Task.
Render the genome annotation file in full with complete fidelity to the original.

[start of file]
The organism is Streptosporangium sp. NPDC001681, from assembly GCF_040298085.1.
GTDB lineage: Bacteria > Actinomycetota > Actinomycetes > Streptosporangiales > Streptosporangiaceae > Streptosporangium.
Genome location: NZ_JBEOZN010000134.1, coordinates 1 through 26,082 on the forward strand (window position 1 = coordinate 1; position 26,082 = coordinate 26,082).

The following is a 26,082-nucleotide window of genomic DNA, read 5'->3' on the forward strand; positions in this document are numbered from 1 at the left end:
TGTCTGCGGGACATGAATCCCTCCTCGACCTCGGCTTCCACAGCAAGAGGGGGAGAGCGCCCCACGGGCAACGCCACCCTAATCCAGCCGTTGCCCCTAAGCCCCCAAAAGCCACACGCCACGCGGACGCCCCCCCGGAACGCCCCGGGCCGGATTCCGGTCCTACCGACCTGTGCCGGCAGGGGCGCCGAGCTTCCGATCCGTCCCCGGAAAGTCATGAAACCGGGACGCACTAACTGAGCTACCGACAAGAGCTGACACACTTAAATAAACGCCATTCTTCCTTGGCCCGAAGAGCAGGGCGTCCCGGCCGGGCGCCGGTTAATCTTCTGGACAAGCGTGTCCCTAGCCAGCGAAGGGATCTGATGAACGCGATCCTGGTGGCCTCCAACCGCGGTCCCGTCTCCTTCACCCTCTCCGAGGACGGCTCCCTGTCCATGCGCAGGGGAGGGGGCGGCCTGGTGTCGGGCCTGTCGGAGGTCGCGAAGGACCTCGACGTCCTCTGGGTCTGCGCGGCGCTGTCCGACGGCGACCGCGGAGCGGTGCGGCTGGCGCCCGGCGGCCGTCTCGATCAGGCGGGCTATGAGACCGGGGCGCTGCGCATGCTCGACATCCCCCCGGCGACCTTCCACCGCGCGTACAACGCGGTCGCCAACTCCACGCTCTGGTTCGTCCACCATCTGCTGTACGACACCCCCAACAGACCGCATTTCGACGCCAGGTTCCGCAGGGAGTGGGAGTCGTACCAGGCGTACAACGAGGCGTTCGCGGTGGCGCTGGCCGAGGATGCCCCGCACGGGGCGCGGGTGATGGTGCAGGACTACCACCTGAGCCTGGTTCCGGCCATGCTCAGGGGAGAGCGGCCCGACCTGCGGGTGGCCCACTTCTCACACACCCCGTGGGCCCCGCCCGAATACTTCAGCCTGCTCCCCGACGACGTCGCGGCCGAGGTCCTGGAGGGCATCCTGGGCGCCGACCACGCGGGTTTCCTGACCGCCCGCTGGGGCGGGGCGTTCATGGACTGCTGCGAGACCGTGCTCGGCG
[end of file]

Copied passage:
The organism is Streptosporangium sp. NPDC001681, from assembly GCF_040298085.1.
GTDB lineage: Bacteria > Actinomycetota > Actinomycetes > Streptosporangiales > Streptosporangiaceae > Streptosporangium.
Genome location: NZ_JBEOZN010000134.1, coordinates 1 through 26,082 on the forward strand (window position 1 = coordinate 1; position 26,082 = coordinate 26,082).

The following is a 26,082-nucleotide window of genomic DNA, read 5'->3' on the forward strand; positions in this document are numbered from 1 at the left end:
TGTCTGCGGGACATGAATCCCTCCTCGACCTCGGCTTCCACAGCAAGAGGGGGAGAGCGCCCCACGGGCAACGCCACCCTAATCCAGCCGTTGCCCCTAAGCCCCCAAAAGCCACACGCCACGCGGACGCCCCCCCGGAACGCCCCGGGCCGGATTCCGGTCCTACCGACCTGTGCCGGCAGGGGCGCCGAGCTTCCGATCCGTCCCCGGAAAGTCATGAAACCGGGACGCACTAACTGAGCTACCGACAAGAGCTGACACACTTAAATAAACGCCATTCTTCCTTGGCCCGAAGAGCAGGGCGTCCCGGCCGGGCGCCGGTTAATCTTCTGGACAAGCGTGTCCCTAGCCAGCGAAGGGATCTGATGAACGCGATCCTGGTGGCCTCCAACCGCGGTCCCGTCTCCTTCACCCTCTCCGAGGACGGCTCCCTGTCCATGCGCAGGGGAGGGGGCGGCCTGGTGTCGGGCCTGTCGGAGGTCGCGAAGGACCTCGACGTCCTCTGGGTCTGCGCGGCGCTGTCCGACGGCGACCGCGGAGCGGTGCGGCTGGCGCCCGGCGGCCGTCTCGATCAGGCGGGCTATGAGACCGGGGCGCTGCGCATGCTCGACATCCCCCCGGCGACCTTCCACCGCGCGTACAACGCGGTCGCCAACTCCACGCTCTGGTTCGTCCACCATCTGCTGTACGACACCCCCAACAGACCGCATTTCGACGCCAGGTTCCGCAGGGAGTGGGAGTCGTACCAGGCGTACAACGAGGCGTTCGCGGTGGCGCTGGCCGAGGATGCCCCGCACGGGGCGCGGGTGATGGTGCAGGACTACCACCTGAGCCTGGTTCCGGCCATGCTCAGGGGAGAGCGGCCCGACCTGCGGGTGGCCCACTTCTCACACACCCCGTGGGCCCCGCCCGAATACTTCAGCCTGCTCCCCGACGACGTCGCGGCCGAGGTCCTGGAGGGCATCCTGGGCGCCGACCACGCGGGTTTCCTGACCGCCCGCTGGGGCGGGGCGTTCATGGACTGCTGCGAGACCGTGCTCGGCG